The opposition’s Rehbar committee, a panel which handles the joint efforts of the different opposition parties to take a stand against the government, is not a body which has achieved much. Two years have passed since the government took power in July 2018, yet despite having the numbers and the government giving them ample opportunity for a shared resentment, the opposition has never quite been able to join causes successfully and put pressure on the government.

Now, at the umpteenth time that the opposition parties are again deciding to meet in order to jointly oppose the government, the Rehbar committee was more prudent and less trusting. The committee decided to take some pre-emptive measures to ensure that the opposition parties’ representatives will stick to their words, and insisted the parties sign a formal binding agreement so that the parties known to flake do not back out at the last moment. It was mainly the small parties in the meeting that were wary of the larger opposition parties not committing and had asked Maulana Fazal-ur-Rehman to part ways with the PPP and PML-N as they were not trustworthy anymore.

It was smart of the Rehbar committee to learn from its previous failures and extract a formal written commitment from PPP and PML-N. The strategy appears to have been successful, at least until now, as the deliberations of the opposition have finally moved past “talks” to a consensus for paving the way of holding an all-parties conference (APC).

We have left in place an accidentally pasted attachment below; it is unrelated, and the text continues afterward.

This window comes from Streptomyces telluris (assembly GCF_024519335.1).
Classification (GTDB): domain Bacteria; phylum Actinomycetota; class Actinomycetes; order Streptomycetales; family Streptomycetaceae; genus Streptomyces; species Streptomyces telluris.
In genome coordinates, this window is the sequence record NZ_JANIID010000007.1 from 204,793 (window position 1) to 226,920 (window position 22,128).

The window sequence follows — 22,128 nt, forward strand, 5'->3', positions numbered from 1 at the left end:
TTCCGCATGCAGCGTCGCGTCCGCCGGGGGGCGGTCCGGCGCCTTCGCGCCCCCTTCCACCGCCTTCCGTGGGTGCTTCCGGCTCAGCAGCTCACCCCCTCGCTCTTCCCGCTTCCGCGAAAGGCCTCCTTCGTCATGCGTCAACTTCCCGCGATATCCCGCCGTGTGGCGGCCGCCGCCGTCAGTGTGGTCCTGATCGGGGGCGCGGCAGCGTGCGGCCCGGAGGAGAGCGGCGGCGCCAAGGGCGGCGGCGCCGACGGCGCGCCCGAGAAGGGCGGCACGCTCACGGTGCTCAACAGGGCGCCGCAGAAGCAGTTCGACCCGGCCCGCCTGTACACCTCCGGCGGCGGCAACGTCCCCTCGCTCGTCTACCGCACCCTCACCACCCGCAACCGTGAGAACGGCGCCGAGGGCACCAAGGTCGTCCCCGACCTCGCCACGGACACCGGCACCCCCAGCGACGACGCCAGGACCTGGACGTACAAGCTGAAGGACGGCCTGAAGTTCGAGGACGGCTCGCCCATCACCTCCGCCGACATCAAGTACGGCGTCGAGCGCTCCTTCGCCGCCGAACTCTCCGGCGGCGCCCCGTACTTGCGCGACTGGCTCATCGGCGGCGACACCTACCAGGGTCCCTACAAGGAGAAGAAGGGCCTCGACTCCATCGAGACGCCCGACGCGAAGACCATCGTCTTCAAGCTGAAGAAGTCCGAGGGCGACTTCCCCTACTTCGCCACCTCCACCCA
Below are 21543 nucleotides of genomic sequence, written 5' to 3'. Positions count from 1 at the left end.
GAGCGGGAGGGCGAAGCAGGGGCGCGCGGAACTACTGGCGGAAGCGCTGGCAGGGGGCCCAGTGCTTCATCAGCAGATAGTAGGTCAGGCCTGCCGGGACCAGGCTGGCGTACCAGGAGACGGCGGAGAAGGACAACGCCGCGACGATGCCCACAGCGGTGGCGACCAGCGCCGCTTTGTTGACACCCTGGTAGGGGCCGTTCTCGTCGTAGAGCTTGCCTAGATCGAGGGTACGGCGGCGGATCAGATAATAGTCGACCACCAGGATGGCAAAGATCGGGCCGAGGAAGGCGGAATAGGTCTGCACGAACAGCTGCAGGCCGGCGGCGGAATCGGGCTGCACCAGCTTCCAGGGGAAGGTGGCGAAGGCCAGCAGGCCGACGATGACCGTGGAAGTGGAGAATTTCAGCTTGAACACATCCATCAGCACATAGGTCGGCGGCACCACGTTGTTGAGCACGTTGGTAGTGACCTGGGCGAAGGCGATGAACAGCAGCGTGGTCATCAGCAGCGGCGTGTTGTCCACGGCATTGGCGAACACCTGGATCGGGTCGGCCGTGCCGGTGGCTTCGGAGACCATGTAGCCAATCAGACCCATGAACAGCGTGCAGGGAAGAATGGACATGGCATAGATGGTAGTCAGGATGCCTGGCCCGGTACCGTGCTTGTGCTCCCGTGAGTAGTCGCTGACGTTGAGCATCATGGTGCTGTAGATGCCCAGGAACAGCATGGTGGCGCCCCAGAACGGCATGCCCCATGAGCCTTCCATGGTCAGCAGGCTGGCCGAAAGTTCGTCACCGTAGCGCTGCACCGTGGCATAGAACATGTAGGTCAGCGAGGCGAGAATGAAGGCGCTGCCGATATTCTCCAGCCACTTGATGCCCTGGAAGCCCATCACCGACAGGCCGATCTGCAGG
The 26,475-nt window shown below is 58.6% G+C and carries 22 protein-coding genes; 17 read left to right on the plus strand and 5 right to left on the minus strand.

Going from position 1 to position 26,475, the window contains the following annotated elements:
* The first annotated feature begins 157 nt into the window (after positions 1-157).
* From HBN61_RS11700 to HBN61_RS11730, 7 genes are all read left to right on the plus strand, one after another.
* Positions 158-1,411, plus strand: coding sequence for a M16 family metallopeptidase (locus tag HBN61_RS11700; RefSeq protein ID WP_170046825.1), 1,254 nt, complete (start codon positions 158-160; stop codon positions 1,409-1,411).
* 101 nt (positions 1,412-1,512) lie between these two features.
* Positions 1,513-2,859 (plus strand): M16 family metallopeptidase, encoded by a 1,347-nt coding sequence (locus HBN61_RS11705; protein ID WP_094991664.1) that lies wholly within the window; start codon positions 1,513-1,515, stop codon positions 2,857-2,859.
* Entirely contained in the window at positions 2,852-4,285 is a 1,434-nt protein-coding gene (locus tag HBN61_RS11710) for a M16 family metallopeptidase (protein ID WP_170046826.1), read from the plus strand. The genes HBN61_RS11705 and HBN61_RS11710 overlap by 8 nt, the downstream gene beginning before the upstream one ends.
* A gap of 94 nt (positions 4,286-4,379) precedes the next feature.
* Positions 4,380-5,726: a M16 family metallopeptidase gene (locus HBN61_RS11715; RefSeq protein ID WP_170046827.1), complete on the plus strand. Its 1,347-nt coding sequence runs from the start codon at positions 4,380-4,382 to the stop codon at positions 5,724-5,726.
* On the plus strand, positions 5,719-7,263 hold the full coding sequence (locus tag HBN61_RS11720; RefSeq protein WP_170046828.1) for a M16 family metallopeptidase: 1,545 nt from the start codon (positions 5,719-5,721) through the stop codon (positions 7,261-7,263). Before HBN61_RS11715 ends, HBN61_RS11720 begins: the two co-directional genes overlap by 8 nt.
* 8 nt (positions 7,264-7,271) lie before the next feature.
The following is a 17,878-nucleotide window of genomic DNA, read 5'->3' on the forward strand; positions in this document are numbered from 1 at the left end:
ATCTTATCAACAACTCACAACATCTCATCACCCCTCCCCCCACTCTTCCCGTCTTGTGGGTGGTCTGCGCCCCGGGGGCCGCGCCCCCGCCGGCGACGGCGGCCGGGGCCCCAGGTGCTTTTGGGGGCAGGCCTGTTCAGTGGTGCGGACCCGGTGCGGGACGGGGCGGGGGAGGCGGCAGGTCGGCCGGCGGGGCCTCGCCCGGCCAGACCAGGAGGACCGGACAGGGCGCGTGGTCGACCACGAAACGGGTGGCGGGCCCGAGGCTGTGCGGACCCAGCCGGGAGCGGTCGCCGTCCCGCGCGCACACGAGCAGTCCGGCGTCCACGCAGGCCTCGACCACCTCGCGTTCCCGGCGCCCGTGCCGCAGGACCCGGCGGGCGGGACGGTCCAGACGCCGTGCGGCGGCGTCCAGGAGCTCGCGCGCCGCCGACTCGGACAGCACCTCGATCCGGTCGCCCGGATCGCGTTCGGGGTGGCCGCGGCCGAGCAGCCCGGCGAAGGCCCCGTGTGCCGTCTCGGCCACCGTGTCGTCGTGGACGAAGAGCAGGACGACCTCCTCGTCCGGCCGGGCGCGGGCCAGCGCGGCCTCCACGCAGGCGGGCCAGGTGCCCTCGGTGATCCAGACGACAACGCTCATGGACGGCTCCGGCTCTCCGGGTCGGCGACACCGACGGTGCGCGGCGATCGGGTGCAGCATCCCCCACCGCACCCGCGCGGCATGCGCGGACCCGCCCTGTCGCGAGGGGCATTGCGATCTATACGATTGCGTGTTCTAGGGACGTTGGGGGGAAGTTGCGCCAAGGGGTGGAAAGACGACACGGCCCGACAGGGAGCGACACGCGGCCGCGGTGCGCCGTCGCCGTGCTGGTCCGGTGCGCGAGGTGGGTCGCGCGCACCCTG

Yet this agreement and the upcoming APC has to be viewed with some scepticism. Considering the past performances of any joint opposition effort, the odds are likely that this one is just smoke and mirrors too. The weak state of the opposition is unfortunate- an opposition which cannot provide any meaningful resistance to the government is harmful to the country—it takes away from the necessary oversight needed to keep the government in check. Let us see how the effort fares this time—hopes are not high so far.